Residual inflammatory risk versus residual cholesterol risk: no more coin flipping

High-dose statin therapy and other contemporary standard therapies, including potent novel anti-platelets, can only prevent a fraction of events associated with residual burden; These rather refractory/recalcitrant events represent an intriguing unmet medical challenge. This shifts treatment decisions from the flip of a coin to the era of “precision medicine” [45], in which treatment plans are tailored based on readily measured biomarkers. Those with LDL-C levels above the target levels despite the maximum-tolerated statin therapy are considered to have residual cholesterol risk, and should have either ezetimibe and/or a PCSK9 inhibitor added to their treatment [46]. Those who have persistently high inflammation burden, as demonstrated by a persistent hsCRP > 2 mg/L, are considered to have residual inflammatory risk, and could be assigned to an evidence-based anti-inflammatory treatment such as canakinumab if demonstrated safe over the long term. Both strategies lead to an additional relative risk reduction of 15%.

A recent pre-specified sub-study of CANTOS addressed the degree of IL-6 reduction and its relation to CV event reduction [47]. Over a follow-up period extending to 5 years, patients on canakinumab who achieved on-treatment IL-6 levels below the study median value (1.65 ng/L) experienced a 32% reduction in MACE and a 48% reduction in all-cause mortality. Those with on-treatment IL-6 levels ≥1.65 ng/L had no significant benefit for these end-points. To optimize patient care, based on previous data and if long-term anti-inflammatory therapy appears safe, we propose an algorithm (Fig. 2) for guiding system of care selection of the appropriate treatment, customized to the patient’s residual risk. There is still a lack of evidence regarding the effect of combining non-statin lipid-lowering medications and novel anti-inflammatory therapy among patients with combined residual risk. This remains to be elucidated in future clinical studies. Cost-effectiveness will become an important issue here [48, 49].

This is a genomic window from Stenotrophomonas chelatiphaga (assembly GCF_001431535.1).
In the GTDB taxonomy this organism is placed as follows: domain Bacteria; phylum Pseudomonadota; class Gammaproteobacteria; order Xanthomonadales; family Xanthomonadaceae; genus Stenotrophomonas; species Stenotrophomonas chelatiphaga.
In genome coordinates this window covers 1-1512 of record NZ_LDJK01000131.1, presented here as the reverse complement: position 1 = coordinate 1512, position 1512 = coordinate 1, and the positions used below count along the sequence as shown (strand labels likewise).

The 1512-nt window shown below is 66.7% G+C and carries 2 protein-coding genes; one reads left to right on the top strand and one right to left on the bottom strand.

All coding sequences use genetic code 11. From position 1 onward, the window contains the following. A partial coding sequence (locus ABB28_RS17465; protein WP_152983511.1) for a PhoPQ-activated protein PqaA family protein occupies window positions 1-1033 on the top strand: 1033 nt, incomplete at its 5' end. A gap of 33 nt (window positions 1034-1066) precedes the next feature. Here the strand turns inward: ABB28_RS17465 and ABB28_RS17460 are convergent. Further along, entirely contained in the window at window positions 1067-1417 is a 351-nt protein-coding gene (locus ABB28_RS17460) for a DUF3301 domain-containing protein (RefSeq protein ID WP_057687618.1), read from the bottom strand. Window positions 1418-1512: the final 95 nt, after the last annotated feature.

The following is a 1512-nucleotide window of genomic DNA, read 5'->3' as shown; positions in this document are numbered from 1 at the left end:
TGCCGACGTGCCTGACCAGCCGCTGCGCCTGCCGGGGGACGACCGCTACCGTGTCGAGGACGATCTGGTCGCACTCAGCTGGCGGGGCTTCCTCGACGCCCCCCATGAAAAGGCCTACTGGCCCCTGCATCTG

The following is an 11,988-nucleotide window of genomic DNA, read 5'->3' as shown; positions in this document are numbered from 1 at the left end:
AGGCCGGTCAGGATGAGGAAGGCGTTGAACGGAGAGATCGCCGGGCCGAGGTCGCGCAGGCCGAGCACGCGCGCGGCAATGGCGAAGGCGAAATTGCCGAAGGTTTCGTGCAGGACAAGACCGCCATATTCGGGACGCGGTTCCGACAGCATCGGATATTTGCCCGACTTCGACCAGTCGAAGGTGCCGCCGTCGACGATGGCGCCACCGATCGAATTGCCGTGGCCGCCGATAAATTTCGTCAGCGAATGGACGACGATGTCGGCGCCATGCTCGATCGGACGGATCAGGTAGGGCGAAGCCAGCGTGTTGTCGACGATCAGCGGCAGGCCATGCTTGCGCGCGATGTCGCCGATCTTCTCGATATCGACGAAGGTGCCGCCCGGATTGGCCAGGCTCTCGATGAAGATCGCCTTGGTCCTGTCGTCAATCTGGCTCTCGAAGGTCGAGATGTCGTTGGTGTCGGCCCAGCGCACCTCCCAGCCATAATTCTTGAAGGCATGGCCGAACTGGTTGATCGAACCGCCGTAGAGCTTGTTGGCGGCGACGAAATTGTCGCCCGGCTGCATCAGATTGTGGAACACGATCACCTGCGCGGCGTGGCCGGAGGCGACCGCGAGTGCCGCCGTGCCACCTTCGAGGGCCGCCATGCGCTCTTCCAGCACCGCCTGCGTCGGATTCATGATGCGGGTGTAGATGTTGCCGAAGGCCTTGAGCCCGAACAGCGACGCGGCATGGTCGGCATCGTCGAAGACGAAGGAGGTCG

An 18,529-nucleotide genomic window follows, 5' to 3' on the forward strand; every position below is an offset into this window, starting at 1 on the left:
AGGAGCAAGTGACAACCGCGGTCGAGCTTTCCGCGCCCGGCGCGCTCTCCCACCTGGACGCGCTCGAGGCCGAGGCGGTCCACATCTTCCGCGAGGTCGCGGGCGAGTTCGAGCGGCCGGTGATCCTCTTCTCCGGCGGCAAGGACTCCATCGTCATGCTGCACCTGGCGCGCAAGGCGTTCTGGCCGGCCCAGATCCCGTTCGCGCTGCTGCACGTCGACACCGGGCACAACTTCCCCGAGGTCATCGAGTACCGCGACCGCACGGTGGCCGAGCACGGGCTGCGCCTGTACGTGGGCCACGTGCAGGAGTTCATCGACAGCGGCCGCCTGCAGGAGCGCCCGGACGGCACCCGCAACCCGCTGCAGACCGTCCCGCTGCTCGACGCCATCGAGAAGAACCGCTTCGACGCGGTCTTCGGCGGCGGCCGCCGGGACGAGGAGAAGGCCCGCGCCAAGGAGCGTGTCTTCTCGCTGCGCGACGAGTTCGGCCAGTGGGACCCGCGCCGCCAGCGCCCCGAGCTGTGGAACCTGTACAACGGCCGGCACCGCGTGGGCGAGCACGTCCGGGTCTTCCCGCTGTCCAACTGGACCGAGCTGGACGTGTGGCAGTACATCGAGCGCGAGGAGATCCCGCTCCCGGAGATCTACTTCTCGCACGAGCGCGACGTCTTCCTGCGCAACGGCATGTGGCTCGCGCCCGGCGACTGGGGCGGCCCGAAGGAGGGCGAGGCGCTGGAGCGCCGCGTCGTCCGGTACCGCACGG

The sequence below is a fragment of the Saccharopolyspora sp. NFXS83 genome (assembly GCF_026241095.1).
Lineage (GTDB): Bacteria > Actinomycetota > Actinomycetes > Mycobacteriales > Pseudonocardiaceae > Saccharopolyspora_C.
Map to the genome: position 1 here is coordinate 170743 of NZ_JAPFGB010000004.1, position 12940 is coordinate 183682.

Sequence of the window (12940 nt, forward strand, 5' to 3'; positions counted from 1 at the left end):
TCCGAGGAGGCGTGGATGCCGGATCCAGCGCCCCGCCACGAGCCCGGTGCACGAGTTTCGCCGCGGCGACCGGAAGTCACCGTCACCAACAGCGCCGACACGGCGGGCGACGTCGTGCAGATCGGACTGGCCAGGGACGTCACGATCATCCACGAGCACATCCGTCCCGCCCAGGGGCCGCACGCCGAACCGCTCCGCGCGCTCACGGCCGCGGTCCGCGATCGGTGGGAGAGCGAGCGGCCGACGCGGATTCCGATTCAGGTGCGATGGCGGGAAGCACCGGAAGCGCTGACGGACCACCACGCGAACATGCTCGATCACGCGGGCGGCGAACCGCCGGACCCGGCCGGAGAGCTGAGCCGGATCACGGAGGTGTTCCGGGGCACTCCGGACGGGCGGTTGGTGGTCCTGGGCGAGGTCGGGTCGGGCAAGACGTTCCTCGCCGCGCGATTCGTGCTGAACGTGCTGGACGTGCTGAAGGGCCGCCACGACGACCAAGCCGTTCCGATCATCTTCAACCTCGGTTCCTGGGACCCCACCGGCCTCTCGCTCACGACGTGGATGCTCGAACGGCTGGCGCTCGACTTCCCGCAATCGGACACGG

Fig. 2

Tentative algorithm for guiding system of care selection of the appropriate treatment customized to the patient’s residual cholesterol versus inflammatory risk, when long-term anti-inflammatory therapy appears to be safe. CV cardiovascular, hsCRP high-sensitivity C-reactive protein, IL interleukin, LDL-C low-density lipoprotein cholesterol, PCSK9 proprotein convertase subtilisin/kexin type 9

Discussion

Referring back to the main question addressed by our opinion article: does LDL-C induce inflammation? The answer is yes, it does. Now, does this matter? Again, yes it does.

It is now evident that LDL-C lowering, especially with statins, reduces inflammation and retards atherosclerosis progression. New therapeutic challenges still lie ahead, that will be aided by revolutionary concepts regarding the fundamentals of the biological features of atherosclerosis and the revisited role of inflammation. Preclinical studies and Mendelian randomization studies paved the way toward establishing a causal link between inflammation and atherosclerosis. The CANTOS represented the strongest proof-of-principle clinical study to support the inflammatory hypothesis of atherosclerosis. However, the latest data from the CIRT, with its negative results, imply that the inflammatory pathway is rather complex and that the adenosine-mediated anti-inflammatory effect of methotrexate might not be as effective as canakinumab at targeting IL-1β. IL-1β represents the tip of the iceberg; there are several other potential inflammatory mediators that could be directly targeted to halt atherosclerosis progression, such as by directly targeting the inflammasome, IL-1α, IL-6, IL-18, and IL-33, among others. The redundant inflammatory signaling pathway raises the possibility of a complementary, rather than supplementary, role for anti-inflammatory treatments, anticipating a sort of “sequential/cumulative multi-level mediator blocking” along the inflammatory pathway. Diseases other than atherosclerosis with an inflammatory component may be targets for a combined lipid/inflammation-lowering strategy. The results of CANTOS encourage further clinical studies evaluating other inflammatory mediators in different clinical settings of secondary prevention, but hurdles still have to be overcome and new avenues explored.